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Re: Monkeys and designers
You raise an interesting point. I've never heard of the 100th monkey notion, but I have from time to time wondered about the fact "that designers, that have never seen the work of another, and living across geographic bounds, can create similar art." In the mid-1980s I thought (to myself) that wavelengths, somehow literally and/or figuratively, had to do with an otherwise serendipitous creative/cognitive commonality. The wavelengths (if I try to expand this 'theory') emanate from individuals and these same wavelengths are picked up by other individuals, and in either case heightened sensitivity is involved. Like the 100th monkey notion, as more individuals incorporate a wavelength that is out there, the stronger the wavelength 'signal' becomes. Admittedly, this idea is easily flawed, and I only mention it now as something I used to think (about).
While your question (rightly) centers on creative similarities between disparate artists/designers, a related phenomenon in our time is the effective role of the hired publicist. Recently, I mentioned that Frank Gehry's cardboard furniture was featured in a 1972 issue of Life magazine. I have my own collection of 1972 Life magazines that I received by subscription back then and which I've been taking apart over the years, but I also recently purchased a lot of them via eBay, thus my renewed knowledge of what is in these magazines. I wanted to show the Gehry feature but I didn't bookmark it. So, instead of looking through all the magazines again, I looked up the article in a Gehry bibliography, and I was surprised to find that there were over a dozen 1972 publications that featured an article on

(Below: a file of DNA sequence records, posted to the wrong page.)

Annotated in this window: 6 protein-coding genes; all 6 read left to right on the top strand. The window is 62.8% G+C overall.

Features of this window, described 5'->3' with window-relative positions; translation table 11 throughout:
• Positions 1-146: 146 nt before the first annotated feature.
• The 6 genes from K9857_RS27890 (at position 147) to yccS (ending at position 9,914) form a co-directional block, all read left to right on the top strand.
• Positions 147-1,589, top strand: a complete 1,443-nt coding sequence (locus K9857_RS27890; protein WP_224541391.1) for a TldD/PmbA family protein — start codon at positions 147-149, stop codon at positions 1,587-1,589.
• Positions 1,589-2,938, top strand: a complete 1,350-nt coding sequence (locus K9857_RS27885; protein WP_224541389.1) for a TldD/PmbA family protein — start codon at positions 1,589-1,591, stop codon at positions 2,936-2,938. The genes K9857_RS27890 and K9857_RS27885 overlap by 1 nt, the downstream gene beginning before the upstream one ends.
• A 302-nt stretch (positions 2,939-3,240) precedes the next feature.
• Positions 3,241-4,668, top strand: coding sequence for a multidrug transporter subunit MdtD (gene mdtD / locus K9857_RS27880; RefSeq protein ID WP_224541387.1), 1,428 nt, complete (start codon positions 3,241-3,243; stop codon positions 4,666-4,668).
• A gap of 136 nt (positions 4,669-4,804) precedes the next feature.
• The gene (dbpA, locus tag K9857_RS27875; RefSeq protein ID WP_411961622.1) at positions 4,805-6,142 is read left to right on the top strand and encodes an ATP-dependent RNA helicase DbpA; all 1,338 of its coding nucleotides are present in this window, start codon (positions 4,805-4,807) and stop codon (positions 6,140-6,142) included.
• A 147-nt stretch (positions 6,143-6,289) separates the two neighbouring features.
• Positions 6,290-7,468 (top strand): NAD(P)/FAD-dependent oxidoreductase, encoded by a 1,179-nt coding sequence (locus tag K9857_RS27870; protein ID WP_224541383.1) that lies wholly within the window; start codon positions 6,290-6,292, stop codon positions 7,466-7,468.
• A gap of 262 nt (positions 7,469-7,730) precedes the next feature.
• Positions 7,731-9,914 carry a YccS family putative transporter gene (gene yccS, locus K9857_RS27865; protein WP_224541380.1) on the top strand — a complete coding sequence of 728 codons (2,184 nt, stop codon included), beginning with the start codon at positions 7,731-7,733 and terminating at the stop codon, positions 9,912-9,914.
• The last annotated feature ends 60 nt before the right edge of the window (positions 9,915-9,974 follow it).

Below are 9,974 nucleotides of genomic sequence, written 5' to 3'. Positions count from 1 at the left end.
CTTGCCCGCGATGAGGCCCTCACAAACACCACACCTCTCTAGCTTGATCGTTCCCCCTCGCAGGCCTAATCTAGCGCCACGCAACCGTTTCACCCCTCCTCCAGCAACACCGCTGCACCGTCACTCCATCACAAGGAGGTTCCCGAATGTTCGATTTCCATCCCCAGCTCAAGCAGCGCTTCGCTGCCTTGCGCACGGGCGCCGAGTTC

Gehry's cardboard furniture. In this case, the 100th monkey is more specifically the 100th magazine editor contacted by a publicist.
"It does exactly what it's supposed to do."
Subliminally turn every visitor into a starry-eyed over-consumer.
Confessions of an Architect
I cant stand the sight of blood
It's interesting how Robert Venturi's collage perspective of the National Collegiate Football Hall of Fame (1967)
predates Archigram's Instant City (1968) by one year.
One could say that Venturi's collage is an updated POP...
...version of the earlier collages by Mies van der Rohe.
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